Hailed by the Times Literary Supplement as an “International Book of the Year” on its publication in Britain, The Missing is a fascinating literary meditation on missing persons by the acclaimed young Scottish writer Andrew O’Hagan.

Writing with what one reviewer praised as “passion, eloquence, and honesty,” O’Hagan explores one of society’ most enduring, yet unexamined, concerns—missing persons. He writes movingly of his own grandfather, lost at sea during World War II; of ...

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Hailed by the Times Literary Supplement as an “International Book of the Year” on its publication in Britain, The Missing is a fascinating literary meditation on missing persons by the acclaimed young Scottish writer Andrew O’Hagan.

Writing with what one reviewer praised as “passion, eloquence, and honesty,” O’Hagan explores one of society’ most enduring, yet unexamined, concerns—missing persons. He writes movingly of his own grandfather, lost at sea during World War II; of Sandy Davidson, the three-year-old who disappeared from a construction site near O’Hagan’s childhood home; of James Bulger, the toddler abducted from a mall in Liverpool and murdered by two ten-year-olds in 1993; and the twelve young women Fred and Rosemary West murdered and buried in their Gloucester backyard over a period of nearly thirty years.

In all of these cases, O’Hagan goes out with police and meets with social workers and families, always looking for the deeper truths so often left forgotten. What kind of lives did those who have gone missing lead? What made them disappear? What happens to those left behind?

Merging social history, memoir, and reportage, The Missing is one of those rare books that bring a neglected corner of human experience into the public eye, and a memorable debut from an exceptionally perceptive and talented new writer.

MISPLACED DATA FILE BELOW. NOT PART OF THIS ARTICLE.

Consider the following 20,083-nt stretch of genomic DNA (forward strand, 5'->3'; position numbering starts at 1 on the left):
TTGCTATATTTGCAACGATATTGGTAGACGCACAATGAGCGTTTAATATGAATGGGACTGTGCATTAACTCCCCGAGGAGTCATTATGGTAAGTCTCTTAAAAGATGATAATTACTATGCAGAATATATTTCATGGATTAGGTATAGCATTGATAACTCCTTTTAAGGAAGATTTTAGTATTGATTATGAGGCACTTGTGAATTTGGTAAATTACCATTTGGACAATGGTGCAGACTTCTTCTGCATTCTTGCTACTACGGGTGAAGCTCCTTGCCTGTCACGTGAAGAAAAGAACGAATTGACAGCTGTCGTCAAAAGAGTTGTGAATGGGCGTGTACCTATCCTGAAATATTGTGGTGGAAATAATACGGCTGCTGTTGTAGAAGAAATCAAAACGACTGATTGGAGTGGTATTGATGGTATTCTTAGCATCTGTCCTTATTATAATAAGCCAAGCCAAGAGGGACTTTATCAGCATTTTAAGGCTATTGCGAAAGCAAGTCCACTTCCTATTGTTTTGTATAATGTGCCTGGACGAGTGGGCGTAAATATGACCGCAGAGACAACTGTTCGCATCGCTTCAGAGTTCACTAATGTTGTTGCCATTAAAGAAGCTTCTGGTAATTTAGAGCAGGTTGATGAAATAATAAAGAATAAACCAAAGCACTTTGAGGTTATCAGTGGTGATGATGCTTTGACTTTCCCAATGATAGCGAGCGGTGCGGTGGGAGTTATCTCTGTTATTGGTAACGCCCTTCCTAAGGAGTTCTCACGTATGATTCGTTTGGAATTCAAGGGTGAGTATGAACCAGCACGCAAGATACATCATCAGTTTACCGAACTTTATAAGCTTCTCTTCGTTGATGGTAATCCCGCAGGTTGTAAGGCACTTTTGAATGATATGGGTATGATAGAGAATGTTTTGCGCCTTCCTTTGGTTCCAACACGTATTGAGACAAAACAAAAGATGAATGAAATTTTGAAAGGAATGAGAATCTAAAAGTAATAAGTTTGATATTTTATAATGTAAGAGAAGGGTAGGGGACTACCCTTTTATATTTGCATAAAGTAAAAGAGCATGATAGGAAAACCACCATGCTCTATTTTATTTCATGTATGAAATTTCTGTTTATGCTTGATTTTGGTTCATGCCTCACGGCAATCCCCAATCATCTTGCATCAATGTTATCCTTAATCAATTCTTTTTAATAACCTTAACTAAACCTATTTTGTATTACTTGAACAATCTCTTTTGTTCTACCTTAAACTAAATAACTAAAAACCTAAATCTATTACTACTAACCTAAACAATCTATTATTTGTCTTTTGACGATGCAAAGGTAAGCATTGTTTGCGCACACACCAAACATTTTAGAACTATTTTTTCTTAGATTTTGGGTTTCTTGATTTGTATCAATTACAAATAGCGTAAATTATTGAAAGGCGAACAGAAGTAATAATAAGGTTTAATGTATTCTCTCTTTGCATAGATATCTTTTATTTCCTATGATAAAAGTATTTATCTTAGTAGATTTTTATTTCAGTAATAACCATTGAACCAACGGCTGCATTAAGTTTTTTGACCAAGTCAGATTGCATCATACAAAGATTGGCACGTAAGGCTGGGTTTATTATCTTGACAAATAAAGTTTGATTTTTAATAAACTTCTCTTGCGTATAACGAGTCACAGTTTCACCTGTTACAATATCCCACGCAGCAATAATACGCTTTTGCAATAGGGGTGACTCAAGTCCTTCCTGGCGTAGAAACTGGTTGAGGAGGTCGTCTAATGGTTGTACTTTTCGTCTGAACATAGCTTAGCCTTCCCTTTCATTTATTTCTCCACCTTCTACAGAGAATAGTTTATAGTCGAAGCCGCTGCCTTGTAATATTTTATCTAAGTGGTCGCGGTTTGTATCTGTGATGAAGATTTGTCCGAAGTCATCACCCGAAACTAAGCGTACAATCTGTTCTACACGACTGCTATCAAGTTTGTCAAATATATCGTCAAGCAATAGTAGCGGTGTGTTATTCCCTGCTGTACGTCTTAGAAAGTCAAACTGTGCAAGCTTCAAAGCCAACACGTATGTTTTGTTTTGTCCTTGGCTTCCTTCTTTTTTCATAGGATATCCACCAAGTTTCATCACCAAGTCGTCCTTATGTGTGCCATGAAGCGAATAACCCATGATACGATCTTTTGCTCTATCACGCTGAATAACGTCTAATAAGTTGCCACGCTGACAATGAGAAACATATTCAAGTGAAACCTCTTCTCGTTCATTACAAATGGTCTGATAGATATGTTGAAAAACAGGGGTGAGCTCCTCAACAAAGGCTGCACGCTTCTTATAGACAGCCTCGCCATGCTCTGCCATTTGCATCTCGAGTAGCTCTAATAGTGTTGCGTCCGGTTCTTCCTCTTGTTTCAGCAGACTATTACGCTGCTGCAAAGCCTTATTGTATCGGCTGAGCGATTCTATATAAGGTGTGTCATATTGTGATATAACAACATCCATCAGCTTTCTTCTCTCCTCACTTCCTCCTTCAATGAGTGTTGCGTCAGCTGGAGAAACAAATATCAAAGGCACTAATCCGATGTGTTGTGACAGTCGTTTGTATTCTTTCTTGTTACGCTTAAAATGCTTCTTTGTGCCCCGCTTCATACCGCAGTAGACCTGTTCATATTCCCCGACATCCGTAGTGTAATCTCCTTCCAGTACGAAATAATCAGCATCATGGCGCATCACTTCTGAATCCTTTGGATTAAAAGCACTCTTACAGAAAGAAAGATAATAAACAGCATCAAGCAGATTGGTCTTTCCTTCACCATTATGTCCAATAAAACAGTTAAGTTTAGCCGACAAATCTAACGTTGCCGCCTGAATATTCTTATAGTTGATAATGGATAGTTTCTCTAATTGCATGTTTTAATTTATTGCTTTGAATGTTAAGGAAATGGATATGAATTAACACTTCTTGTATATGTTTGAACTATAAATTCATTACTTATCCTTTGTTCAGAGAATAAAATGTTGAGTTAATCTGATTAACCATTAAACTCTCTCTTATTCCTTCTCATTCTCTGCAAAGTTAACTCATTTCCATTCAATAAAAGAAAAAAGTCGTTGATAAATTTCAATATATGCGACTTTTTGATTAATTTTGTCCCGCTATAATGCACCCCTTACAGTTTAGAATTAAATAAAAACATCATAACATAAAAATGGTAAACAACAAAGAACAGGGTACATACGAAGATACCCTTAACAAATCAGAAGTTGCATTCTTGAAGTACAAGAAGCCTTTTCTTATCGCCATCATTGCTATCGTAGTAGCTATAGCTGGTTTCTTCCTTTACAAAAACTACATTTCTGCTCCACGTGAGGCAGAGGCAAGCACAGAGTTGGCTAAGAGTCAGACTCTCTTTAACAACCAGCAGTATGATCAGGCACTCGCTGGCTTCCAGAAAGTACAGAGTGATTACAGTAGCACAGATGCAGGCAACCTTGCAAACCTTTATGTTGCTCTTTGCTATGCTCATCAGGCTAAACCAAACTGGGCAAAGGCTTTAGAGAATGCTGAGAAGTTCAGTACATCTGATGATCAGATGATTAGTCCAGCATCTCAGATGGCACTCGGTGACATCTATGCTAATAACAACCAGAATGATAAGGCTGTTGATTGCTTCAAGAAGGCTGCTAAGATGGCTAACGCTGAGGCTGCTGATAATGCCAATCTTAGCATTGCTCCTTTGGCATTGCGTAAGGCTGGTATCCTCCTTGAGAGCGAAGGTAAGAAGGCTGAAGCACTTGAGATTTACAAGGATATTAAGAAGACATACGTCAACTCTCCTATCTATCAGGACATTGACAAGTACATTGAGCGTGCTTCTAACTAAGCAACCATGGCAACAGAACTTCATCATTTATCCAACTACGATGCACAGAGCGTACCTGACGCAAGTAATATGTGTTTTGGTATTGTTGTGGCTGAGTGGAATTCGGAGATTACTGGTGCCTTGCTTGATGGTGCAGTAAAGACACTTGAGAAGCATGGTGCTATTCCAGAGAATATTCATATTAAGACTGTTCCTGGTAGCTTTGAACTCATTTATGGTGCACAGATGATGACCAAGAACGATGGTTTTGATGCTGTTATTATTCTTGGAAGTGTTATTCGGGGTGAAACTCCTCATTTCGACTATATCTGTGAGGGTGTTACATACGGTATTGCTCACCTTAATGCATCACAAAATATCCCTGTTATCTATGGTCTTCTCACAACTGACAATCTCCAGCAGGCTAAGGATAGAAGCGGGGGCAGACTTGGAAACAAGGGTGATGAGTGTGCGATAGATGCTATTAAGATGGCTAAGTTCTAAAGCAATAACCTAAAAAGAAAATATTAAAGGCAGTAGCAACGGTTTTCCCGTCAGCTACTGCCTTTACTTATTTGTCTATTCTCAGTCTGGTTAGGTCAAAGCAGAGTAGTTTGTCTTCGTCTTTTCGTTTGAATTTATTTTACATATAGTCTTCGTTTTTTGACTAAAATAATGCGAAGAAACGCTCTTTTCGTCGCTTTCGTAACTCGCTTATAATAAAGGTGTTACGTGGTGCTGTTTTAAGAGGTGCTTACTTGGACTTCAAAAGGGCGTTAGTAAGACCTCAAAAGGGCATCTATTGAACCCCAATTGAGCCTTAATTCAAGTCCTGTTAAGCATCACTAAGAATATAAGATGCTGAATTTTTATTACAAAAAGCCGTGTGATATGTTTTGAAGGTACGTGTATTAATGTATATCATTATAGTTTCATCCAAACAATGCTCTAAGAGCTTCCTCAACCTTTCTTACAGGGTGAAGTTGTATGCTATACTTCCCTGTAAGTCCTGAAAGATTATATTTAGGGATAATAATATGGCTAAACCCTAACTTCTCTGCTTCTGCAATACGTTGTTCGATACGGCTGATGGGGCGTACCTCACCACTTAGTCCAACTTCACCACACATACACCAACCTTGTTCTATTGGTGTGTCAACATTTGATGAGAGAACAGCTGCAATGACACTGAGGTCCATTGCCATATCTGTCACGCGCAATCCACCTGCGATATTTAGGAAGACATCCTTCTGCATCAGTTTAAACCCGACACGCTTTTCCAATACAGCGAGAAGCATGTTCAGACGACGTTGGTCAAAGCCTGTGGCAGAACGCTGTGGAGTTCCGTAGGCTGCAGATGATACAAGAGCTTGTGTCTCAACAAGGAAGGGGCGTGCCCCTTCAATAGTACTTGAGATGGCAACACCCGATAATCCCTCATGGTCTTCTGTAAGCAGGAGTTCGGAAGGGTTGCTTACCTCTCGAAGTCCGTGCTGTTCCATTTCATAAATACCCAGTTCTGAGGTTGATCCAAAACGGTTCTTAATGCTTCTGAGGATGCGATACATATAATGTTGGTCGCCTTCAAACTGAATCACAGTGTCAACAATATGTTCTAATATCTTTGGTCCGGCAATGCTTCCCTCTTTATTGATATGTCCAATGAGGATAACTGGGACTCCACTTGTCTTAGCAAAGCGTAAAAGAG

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Editorial Reviews

Publishers Weekly - Publisher's Weekly
This remarkable book defies simple classification. Although ostensibly a study of missing persons (both from the perspective of the missing and those left behind), it is also an autobiography, an investigative report and a memoir of the effect of a story on the reporter who covers it. O'Hagan, a Scot of Irish ancestry, grew up in a "New Town" housing development near Glasgow. His childhood memories, which make up much of the first third of the book, are rich in stories of people who disappeared: a grandfather lost at sea, legends of Bible John (something of a Glasgow Jack-the-Ripper, who was never found), a neighborhood child about his own age who (perhaps) was lured into a van and never seen again and, the same year, a local young mother and her child who mysteriously dropped out of sight. O'Hagan's memoirs are noteworthy for their unromanticized treatment of children's cruelty toward each other. The second third of the book consists of interviews with parents of missing children, with a London missing persons police officer, with a coroner, with special workers concerned with runaways and with runaways who don't want to be found. The book ends with a long firsthand investigation of a Gloucester serial killer who buried his victims in his backyard. Quibbles could be made about the book's balance, as some sections are allotted more space than they need. A new introduction in which a Baltimore kidnapping is examined briefly has been added for this American edition. It would be unfortunate if the book's highly British ambiance keeps this insightful and personally affecting study from an American audience. (Nov.)